“Original Sin” is a belief that sin and its guilt are something we all possess in God’s eyes as a direct result of Adam’s sin in the Garden of Eden, namely the sin of disobedience in consuming the forbidden fruit from the tree of the knowledge of good and evil. In this belief, not only was Adam found guilty because he sinned, but his guilt and his punishment (death) belong to us as well, before we were even born.
Some Reformed theological belief systems, such as Calvinism, claim that because of Original Sin, every human being is totally and completely depraved. Reformed theology also states that because of this inherited “sin nature,” people are completely incapable of doing any good action. In some belief systems, Original Sin is the reason why Jesus had to die.
But is this what Scripture says? Not really. No. Not at all. So why do Christians believe it?
Original Sin in the Old Testament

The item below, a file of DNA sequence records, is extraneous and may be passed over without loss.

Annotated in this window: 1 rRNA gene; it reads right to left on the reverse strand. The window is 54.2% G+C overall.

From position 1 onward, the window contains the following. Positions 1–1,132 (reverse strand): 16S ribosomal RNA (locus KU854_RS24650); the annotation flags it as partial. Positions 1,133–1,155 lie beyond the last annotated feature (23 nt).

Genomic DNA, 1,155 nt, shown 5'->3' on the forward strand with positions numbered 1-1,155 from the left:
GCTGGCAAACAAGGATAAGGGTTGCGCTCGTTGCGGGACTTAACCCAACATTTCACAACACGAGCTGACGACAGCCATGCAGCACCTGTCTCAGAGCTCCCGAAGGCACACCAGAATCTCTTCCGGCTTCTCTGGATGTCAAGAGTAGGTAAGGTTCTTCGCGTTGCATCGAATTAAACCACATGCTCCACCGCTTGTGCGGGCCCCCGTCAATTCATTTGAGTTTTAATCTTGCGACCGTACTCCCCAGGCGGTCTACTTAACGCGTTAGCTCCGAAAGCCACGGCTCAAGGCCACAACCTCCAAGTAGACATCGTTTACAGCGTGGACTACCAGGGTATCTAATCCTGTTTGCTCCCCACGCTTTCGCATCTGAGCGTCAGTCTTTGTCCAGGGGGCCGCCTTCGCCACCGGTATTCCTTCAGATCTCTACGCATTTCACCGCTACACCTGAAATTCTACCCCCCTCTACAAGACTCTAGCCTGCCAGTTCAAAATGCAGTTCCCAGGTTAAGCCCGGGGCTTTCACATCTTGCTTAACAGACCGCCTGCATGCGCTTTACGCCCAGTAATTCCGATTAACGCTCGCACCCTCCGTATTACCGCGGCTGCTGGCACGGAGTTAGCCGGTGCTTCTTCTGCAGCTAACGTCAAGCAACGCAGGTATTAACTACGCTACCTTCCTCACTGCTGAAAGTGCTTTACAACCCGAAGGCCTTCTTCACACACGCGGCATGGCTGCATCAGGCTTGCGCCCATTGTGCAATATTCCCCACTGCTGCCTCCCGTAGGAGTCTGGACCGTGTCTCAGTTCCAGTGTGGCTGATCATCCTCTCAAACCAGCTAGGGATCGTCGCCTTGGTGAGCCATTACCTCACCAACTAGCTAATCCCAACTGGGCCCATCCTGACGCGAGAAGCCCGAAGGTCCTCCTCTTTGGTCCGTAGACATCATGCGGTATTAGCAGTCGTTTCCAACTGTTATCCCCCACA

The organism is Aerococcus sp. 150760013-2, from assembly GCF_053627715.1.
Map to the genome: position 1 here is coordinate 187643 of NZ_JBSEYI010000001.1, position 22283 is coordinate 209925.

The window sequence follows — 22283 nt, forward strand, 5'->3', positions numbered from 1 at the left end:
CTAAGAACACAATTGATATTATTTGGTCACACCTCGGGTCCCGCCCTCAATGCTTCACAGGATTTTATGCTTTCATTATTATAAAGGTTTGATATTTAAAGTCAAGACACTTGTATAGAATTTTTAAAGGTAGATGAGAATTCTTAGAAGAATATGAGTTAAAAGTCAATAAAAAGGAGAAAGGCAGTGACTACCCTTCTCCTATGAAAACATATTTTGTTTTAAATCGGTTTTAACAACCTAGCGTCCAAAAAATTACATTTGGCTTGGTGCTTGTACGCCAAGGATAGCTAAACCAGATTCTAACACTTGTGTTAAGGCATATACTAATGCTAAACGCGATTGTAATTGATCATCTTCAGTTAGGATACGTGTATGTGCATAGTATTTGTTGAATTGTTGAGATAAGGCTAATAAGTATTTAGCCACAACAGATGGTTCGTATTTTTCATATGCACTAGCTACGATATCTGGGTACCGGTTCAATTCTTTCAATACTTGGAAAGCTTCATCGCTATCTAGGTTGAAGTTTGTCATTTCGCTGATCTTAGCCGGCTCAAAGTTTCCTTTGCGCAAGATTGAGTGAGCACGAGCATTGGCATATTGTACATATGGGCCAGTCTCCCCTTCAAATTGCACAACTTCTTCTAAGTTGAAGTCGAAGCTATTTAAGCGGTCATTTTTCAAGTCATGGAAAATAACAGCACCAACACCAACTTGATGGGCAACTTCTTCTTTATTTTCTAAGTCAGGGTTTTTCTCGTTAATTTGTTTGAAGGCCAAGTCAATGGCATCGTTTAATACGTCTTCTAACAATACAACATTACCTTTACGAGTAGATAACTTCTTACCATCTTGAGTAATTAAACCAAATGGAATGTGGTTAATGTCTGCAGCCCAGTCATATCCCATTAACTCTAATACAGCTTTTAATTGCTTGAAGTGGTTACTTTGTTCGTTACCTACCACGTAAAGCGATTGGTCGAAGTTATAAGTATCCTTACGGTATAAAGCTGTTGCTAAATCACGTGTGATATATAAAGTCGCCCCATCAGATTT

Let’s start right off by clarifying that sin is real and very serious. This website exists in order to highlight some very real sin that the Church commits that brings death and destruction to millions of people. The consequences of sin cannot be understated. We are all sinners in need of a savior. The Gospel is about what God has done through Jesus to come to our rescue.
The theory of “Original Sin” has widespread implications. The idea that the sin of one man has doomed the entire human race is a pretty big deal. This concept should be something that is talked about all throughout Scripture. The only thing is, it isn’t. There isn’t even a hint of something that could be related to the concept of Original Sin in the Old Testament. Nothing. It isn’t there.
Given how important this concept is to those who believe in it, you’d think that God would have communicated something about it at least once over the course of thousands of years. Instead, silence. It isn’t until Paul says something in his letter to the Romans that there could be something interpreted as “Original Sin.” But we’ll get to that later. First, let’s go through the Old Testament in search of the idea of original sin.